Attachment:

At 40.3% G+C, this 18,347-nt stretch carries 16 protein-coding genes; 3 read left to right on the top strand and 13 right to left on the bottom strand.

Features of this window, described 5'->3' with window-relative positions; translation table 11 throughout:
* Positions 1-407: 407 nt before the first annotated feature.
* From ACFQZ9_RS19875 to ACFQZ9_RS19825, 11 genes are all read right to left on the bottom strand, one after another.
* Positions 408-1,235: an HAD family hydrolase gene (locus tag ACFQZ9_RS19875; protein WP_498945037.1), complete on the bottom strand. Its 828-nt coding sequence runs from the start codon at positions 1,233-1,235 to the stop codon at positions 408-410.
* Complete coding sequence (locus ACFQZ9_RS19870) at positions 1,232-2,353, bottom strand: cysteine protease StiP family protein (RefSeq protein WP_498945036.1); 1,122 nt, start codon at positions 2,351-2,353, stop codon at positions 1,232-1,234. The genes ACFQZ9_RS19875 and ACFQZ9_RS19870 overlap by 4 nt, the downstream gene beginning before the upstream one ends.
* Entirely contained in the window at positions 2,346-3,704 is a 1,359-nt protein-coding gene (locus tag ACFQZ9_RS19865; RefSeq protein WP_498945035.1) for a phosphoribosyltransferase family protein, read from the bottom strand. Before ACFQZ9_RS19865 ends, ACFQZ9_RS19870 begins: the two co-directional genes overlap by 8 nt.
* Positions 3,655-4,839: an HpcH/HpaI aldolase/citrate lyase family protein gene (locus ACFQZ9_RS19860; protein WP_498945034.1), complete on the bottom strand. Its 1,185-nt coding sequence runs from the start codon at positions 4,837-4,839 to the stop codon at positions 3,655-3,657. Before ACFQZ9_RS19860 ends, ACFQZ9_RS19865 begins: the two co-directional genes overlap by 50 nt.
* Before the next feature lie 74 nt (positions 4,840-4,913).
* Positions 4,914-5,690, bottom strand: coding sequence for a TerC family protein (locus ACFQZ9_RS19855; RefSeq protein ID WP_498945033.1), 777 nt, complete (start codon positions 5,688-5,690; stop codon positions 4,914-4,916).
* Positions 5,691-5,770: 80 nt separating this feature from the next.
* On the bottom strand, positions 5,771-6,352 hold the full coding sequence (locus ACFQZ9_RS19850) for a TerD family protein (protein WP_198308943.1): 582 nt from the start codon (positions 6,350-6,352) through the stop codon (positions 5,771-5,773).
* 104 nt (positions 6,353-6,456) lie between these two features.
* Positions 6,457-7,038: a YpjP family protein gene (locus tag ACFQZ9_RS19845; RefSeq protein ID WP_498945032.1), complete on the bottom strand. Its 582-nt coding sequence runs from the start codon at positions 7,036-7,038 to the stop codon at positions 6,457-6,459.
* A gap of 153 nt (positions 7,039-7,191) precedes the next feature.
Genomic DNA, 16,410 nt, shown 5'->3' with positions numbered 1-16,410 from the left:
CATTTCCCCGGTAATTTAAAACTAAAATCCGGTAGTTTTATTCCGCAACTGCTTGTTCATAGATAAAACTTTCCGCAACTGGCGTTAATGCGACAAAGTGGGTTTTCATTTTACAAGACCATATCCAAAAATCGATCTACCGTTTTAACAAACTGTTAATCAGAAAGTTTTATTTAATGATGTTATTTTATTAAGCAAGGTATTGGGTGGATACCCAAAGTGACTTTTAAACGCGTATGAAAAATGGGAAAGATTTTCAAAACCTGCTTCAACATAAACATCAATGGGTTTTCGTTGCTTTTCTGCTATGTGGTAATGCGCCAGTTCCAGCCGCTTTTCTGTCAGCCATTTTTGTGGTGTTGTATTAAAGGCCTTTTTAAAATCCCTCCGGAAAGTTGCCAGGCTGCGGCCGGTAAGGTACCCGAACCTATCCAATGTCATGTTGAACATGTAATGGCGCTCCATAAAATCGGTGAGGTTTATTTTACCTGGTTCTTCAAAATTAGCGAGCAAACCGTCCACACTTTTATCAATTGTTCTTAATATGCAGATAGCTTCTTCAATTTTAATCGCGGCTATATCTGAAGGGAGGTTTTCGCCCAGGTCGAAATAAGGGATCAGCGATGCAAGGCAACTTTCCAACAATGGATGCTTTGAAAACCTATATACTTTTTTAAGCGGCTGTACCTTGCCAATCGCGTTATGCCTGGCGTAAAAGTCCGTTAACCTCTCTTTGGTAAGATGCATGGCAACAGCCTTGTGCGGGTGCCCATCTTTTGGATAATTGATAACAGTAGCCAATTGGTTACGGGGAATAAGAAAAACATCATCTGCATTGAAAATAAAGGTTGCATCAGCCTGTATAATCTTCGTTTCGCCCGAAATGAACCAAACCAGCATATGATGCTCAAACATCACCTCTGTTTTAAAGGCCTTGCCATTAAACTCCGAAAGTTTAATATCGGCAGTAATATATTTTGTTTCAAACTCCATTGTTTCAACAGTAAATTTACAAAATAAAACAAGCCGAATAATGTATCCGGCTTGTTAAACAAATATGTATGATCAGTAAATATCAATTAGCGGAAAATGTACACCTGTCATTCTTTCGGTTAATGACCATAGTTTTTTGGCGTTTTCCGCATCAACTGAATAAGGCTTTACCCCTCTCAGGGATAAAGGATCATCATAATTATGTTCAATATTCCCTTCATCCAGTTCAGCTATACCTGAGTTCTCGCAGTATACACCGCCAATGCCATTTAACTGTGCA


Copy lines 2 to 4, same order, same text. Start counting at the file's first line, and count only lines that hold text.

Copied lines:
Features of this window, described 5'->3' with window-relative positions; translation table 11 throughout:
* Positions 1-407: 407 nt before the first annotated feature.
* From ACFQZ9_RS19875 to ACFQZ9_RS19825, 11 genes are all read right to left on the bottom strand, one after another.